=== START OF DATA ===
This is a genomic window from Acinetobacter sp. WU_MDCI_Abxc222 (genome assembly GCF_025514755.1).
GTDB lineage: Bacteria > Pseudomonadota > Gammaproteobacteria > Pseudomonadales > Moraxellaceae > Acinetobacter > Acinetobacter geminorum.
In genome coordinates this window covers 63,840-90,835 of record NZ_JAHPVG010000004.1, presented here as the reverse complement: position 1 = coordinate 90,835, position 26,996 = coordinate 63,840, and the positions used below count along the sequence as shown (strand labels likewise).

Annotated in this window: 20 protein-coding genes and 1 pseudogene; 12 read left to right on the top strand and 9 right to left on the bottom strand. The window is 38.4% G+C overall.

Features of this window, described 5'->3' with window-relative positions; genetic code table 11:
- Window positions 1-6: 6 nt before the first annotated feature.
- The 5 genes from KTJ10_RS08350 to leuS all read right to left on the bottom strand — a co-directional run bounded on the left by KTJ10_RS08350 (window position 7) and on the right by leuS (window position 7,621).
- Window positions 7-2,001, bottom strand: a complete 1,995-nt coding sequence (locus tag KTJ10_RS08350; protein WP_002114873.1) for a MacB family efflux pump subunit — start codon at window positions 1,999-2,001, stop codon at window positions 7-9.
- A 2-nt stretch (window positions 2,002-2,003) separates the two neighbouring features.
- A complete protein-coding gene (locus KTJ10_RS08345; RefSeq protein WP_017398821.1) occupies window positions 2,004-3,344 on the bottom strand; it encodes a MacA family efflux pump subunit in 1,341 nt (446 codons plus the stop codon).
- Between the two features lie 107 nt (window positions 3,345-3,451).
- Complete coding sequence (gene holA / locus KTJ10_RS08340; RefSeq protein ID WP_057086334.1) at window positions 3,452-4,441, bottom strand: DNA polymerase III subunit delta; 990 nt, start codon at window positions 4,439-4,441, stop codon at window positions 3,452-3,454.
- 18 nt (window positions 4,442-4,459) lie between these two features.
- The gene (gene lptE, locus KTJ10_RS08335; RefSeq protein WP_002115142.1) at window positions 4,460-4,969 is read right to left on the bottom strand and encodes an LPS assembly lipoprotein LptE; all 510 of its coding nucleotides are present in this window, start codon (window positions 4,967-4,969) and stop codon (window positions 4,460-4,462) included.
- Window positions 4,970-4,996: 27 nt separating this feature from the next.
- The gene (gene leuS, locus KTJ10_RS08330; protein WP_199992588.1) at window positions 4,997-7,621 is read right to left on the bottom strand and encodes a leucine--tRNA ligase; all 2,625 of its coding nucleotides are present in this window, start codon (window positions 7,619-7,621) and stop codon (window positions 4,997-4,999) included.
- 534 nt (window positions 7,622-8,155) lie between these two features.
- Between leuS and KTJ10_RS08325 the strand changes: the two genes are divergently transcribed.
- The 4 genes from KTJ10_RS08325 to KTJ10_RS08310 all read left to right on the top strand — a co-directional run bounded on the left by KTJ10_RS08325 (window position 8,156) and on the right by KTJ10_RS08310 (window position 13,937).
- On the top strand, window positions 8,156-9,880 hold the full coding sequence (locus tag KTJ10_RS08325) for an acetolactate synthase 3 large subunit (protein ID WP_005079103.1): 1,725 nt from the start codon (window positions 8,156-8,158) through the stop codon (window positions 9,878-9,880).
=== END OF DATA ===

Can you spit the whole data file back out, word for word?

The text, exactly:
This is a genomic window from Acinetobacter sp. WU_MDCI_Abxc222 (genome assembly GCF_025514755.1).
GTDB lineage: Bacteria > Pseudomonadota > Gammaproteobacteria > Pseudomonadales > Moraxellaceae > Acinetobacter > Acinetobacter geminorum.
In genome coordinates this window covers 63,840-90,835 of record NZ_JAHPVG010000004.1, presented here as the reverse complement: position 1 = coordinate 90,835, position 26,996 = coordinate 63,840, and the positions used below count along the sequence as shown (strand labels likewise).

Annotated in this window: 20 protein-coding genes and 1 pseudogene; 12 read left to right on the top strand and 9 right to left on the bottom strand. The window is 38.4% G+C overall.

Features of this window, described 5'->3' with window-relative positions; genetic code table 11:
- Window positions 1-6: 6 nt before the first annotated feature.
- The 5 genes from KTJ10_RS08350 to leuS all read right to left on the bottom strand — a co-directional run bounded on the left by KTJ10_RS08350 (window position 7) and on the right by leuS (window position 7,621).
- Window positions 7-2,001, bottom strand: a complete 1,995-nt coding sequence (locus tag KTJ10_RS08350; protein WP_002114873.1) for a MacB family efflux pump subunit — start codon at window positions 1,999-2,001, stop codon at window positions 7-9.
- A 2-nt stretch (window positions 2,002-2,003) separates the two neighbouring features.
- A complete protein-coding gene (locus KTJ10_RS08345; RefSeq protein WP_017398821.1) occupies window positions 2,004-3,344 on the bottom strand; it encodes a MacA family efflux pump subunit in 1,341 nt (446 codons plus the stop codon).
- Between the two features lie 107 nt (window positions 3,345-3,451).
- Complete coding sequence (gene holA / locus KTJ10_RS08340; RefSeq protein ID WP_057086334.1) at window positions 3,452-4,441, bottom strand: DNA polymerase III subunit delta; 990 nt, start codon at window positions 4,439-4,441, stop codon at window positions 3,452-3,454.
- 18 nt (window positions 4,442-4,459) lie between these two features.
- The gene (gene lptE, locus KTJ10_RS08335; RefSeq protein WP_002115142.1) at window positions 4,460-4,969 is read right to left on the bottom strand and encodes an LPS assembly lipoprotein LptE; all 510 of its coding nucleotides are present in this window, start codon (window positions 4,967-4,969) and stop codon (window positions 4,460-4,462) included.
- Window positions 4,970-4,996: 27 nt separating this feature from the next.
- The gene (gene leuS, locus KTJ10_RS08330; protein WP_199992588.1) at window positions 4,997-7,621 is read right to left on the bottom strand and encodes a leucine--tRNA ligase; all 2,625 of its coding nucleotides are present in this window, start codon (window positions 7,619-7,621) and stop codon (window positions 4,997-4,999) included.
- 534 nt (window positions 7,622-8,155) lie between these two features.
- Between leuS and KTJ10_RS08325 the strand changes: the two genes are divergently transcribed.
- The 4 genes from KTJ10_RS08325 to KTJ10_RS08310 all read left to right on the top strand — a co-directional run bounded on the left by KTJ10_RS08325 (window position 8,156) and on the right by KTJ10_RS08310 (window position 13,937).
- On the top strand, window positions 8,156-9,880 hold the full coding sequence (locus tag KTJ10_RS08325) for an acetolactate synthase 3 large subunit (protein ID WP_005079103.1): 1,725 nt from the start codon (window positions 8,156-8,158) through the stop codon (window positions 9,878-9,880).